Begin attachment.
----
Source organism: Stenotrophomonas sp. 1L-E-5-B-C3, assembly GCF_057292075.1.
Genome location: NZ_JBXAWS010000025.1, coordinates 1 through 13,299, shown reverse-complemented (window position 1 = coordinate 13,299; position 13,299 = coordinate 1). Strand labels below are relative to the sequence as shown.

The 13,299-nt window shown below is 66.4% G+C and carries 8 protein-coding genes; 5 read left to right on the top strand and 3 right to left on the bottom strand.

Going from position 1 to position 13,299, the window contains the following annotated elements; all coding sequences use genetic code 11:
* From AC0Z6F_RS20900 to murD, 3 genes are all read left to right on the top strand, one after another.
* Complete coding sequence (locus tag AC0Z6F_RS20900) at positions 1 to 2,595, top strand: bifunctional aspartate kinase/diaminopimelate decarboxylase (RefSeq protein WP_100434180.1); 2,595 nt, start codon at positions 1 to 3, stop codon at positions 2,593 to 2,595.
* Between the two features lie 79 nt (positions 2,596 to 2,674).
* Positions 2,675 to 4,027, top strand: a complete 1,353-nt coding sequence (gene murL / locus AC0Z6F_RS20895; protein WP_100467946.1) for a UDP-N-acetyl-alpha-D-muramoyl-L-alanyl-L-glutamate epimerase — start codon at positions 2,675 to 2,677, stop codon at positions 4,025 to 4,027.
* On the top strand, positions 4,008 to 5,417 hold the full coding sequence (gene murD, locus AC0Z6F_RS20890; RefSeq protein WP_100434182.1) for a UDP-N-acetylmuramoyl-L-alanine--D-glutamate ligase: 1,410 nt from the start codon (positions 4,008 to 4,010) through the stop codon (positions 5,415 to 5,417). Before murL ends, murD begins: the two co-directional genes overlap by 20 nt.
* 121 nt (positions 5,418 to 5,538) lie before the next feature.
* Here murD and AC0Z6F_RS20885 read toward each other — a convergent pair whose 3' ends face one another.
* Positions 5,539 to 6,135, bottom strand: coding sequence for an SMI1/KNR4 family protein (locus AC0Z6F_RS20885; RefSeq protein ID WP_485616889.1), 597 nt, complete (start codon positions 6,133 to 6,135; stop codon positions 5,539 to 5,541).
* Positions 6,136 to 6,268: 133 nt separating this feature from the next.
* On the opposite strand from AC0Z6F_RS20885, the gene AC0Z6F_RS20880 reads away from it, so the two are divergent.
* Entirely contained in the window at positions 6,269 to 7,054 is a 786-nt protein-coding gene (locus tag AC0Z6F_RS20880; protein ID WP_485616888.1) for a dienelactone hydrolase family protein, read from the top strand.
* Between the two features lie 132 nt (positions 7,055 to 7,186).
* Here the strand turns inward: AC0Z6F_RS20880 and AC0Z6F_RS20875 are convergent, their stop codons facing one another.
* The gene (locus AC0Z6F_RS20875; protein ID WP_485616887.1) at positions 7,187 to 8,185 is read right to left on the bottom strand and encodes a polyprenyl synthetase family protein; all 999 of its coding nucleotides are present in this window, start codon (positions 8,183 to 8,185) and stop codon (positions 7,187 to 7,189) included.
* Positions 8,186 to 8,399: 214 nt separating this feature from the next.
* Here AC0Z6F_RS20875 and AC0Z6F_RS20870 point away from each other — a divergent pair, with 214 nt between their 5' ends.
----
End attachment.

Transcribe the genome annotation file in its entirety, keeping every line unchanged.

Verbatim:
Source organism: Stenotrophomonas sp. 1L-E-5-B-C3, assembly GCF_057292075.1.
Genome location: NZ_JBXAWS010000025.1, coordinates 1 through 13,299, shown reverse-complemented (window position 1 = coordinate 13,299; position 13,299 = coordinate 1). Strand labels below are relative to the sequence as shown.

The 13,299-nt window shown below is 66.4% G+C and carries 8 protein-coding genes; 5 read left to right on the top strand and 3 right to left on the bottom strand.

Going from position 1 to position 13,299, the window contains the following annotated elements; all coding sequences use genetic code 11:
* From AC0Z6F_RS20900 to murD, 3 genes are all read left to right on the top strand, one after another.
* Complete coding sequence (locus tag AC0Z6F_RS20900) at positions 1 to 2,595, top strand: bifunctional aspartate kinase/diaminopimelate decarboxylase (RefSeq protein WP_100434180.1); 2,595 nt, start codon at positions 1 to 3, stop codon at positions 2,593 to 2,595.
* Between the two features lie 79 nt (positions 2,596 to 2,674).
* Positions 2,675 to 4,027, top strand: a complete 1,353-nt coding sequence (gene murL / locus AC0Z6F_RS20895; protein WP_100467946.1) for a UDP-N-acetyl-alpha-D-muramoyl-L-alanyl-L-glutamate epimerase — start codon at positions 2,675 to 2,677, stop codon at positions 4,025 to 4,027.
* On the top strand, positions 4,008 to 5,417 hold the full coding sequence (gene murD, locus AC0Z6F_RS20890; RefSeq protein WP_100434182.1) for a UDP-N-acetylmuramoyl-L-alanine--D-glutamate ligase: 1,410 nt from the start codon (positions 4,008 to 4,010) through the stop codon (positions 5,415 to 5,417). Before murL ends, murD begins: the two co-directional genes overlap by 20 nt.
* 121 nt (positions 5,418 to 5,538) lie before the next feature.
* Here murD and AC0Z6F_RS20885 read toward each other — a convergent pair whose 3' ends face one another.
* Positions 5,539 to 6,135, bottom strand: coding sequence for an SMI1/KNR4 family protein (locus AC0Z6F_RS20885; RefSeq protein ID WP_485616889.1), 597 nt, complete (start codon positions 6,133 to 6,135; stop codon positions 5,539 to 5,541).
* Positions 6,136 to 6,268: 133 nt separating this feature from the next.
* On the opposite strand from AC0Z6F_RS20885, the gene AC0Z6F_RS20880 reads away from it, so the two are divergent.
* Entirely contained in the window at positions 6,269 to 7,054 is a 786-nt protein-coding gene (locus tag AC0Z6F_RS20880; protein ID WP_485616888.1) for a dienelactone hydrolase family protein, read from the top strand.
* Between the two features lie 132 nt (positions 7,055 to 7,186).
* Here the strand turns inward: AC0Z6F_RS20880 and AC0Z6F_RS20875 are convergent, their stop codons facing one another.
* The gene (locus AC0Z6F_RS20875; protein ID WP_485616887.1) at positions 7,187 to 8,185 is read right to left on the bottom strand and encodes a polyprenyl synthetase family protein; all 999 of its coding nucleotides are present in this window, start codon (positions 8,183 to 8,185) and stop codon (positions 7,187 to 7,189) included.
* Positions 8,186 to 8,399: 214 nt separating this feature from the next.
* Here AC0Z6F_RS20875 and AC0Z6F_RS20870 point away from each other — a divergent pair, with 214 nt between their 5' ends.